Specialist Tax Adviser Aiglon Consulting
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Budget 2020: Further reform of intangible fixed assets


The government has continued its reform of the intangible fixed assets (IFA) regime, which applies to companies that hold assets such a goodwill and intellectual property. 

12th Mar 2020
Specialist Tax Adviser Aiglon Consulting
In association with
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When the Intangible Fixed Asset (IFA) regime was introduced in 2002 (CTA 2009, part 8), there was a grandfathering provision that kept all pre-2002 intangible fixed assets out of the regime until such time as they were acquired from an unrelated party. In practice, this means that there are still a lot of pre-2002 assets that have not yet come within the IFA regime.

2019 changes

In February 2018, the government launched a consultation on possible changes to the IFA regime. Although a number of possible changes were mentioned in the consultation, only two of those made it into Finance Act 2019, as I reported at the time of the last Budget in 2018. Bringing pre-2002 assets into the IFA regime was not one of them.

2020 changes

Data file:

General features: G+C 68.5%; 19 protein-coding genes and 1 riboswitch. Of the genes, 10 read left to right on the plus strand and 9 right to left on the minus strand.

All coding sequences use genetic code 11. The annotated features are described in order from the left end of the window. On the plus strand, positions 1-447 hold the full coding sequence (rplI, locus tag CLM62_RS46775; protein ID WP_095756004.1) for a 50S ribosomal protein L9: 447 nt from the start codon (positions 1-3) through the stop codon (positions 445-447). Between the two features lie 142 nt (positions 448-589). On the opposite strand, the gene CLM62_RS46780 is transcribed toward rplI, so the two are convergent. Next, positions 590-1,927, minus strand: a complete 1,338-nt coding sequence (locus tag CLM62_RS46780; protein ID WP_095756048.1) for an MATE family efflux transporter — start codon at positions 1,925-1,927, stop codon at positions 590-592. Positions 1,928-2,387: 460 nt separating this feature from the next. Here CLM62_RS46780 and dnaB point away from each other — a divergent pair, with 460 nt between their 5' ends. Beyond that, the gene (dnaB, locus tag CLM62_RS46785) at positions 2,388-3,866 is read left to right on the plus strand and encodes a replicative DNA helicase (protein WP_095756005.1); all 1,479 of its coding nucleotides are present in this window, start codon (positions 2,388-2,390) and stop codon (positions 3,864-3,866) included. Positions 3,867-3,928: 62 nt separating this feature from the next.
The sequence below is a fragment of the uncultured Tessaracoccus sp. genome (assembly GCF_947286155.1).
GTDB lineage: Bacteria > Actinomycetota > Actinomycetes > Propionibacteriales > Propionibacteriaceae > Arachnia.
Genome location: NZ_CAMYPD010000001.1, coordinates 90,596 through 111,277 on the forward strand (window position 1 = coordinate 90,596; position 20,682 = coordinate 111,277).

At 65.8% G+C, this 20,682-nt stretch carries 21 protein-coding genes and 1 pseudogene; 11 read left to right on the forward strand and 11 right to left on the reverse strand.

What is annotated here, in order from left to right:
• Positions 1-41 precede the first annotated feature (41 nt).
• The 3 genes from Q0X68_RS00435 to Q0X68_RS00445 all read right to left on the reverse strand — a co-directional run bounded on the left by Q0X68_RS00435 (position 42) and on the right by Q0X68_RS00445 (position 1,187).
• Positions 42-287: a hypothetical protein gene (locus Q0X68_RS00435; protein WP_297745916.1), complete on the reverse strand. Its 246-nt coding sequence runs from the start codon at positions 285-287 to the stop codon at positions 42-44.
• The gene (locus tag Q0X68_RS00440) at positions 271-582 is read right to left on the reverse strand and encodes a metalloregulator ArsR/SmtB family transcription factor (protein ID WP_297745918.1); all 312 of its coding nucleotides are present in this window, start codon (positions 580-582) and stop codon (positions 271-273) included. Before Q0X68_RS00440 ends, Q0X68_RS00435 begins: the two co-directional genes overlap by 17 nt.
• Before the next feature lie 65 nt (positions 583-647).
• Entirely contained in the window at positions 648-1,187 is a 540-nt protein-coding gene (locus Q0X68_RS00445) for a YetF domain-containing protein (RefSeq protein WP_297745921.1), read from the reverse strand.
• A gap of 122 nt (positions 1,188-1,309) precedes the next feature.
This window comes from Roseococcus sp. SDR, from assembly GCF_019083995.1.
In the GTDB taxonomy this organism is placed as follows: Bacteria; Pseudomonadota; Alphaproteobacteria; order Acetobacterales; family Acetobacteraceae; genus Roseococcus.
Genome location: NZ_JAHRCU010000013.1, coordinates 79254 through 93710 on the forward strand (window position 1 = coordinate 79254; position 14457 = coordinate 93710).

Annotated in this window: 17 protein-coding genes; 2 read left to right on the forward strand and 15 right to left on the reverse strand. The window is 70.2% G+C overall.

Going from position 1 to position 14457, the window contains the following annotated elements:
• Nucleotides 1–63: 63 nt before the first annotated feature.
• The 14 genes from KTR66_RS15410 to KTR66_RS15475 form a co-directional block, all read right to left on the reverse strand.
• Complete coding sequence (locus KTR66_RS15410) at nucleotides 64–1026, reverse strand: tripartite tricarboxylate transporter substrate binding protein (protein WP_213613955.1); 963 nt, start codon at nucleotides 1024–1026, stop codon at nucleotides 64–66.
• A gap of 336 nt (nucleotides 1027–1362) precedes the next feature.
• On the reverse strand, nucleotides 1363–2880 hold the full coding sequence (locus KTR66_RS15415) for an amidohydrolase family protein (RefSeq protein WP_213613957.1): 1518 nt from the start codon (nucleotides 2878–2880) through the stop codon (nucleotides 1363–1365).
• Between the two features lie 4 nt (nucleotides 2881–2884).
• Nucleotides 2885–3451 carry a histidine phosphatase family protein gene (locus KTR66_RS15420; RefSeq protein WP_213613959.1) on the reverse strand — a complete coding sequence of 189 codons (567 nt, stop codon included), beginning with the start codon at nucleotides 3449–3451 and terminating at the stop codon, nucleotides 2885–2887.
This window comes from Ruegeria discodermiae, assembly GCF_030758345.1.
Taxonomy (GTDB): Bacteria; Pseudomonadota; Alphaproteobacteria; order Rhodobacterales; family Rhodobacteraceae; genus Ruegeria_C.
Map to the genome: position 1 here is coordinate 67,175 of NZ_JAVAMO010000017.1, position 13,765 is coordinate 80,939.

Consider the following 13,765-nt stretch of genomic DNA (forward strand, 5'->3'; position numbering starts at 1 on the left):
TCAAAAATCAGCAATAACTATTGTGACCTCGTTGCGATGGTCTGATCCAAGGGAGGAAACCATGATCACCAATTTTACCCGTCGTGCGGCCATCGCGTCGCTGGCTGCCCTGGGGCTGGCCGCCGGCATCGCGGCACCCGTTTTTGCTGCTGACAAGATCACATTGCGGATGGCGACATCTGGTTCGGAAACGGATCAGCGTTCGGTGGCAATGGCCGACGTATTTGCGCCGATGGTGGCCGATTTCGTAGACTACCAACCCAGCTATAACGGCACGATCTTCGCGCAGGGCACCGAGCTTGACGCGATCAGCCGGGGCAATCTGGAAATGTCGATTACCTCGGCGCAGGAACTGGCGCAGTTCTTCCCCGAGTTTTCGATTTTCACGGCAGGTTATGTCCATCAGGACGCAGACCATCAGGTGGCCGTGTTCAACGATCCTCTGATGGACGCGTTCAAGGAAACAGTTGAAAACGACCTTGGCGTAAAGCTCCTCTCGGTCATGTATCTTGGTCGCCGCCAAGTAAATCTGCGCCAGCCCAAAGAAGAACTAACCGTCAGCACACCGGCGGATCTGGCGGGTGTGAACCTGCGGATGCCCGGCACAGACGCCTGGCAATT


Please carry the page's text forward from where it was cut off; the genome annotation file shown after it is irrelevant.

Budget 2020 included an announcement that the government intends to introduce legislation in Finance Bill 2020 on the tax treatment of intangible fixed assets.

This announcement means that pre-2002 assets acquired from connected parties on or after 1 July 2020 will now come within the IFA regime. One of the reasons given for not making this change in Finance Act 2019 was that many companies opposed it because they had such assets with accrued capital losses.

Transitional rules

The Finance Bill 2020 will include transitional rules to cover pre-2002 assets which are already within the charge to corporation tax prior to 1 July 2020. This will include situations where companies have assets with accrued gains or losses under the capital gains rules. There will also, of course, have to be some anti-avoidance rules; these are likely to limit amounts of relief by reference to market value.

Problem solved

Following the consultation in 2018 it seemed that dealing with these pre-2002 assets had been considered too difficult. This proposal is very welcome, in that it should now be possible to bring a lot more of these assets into the IFA regime sooner than might otherwise have happened.


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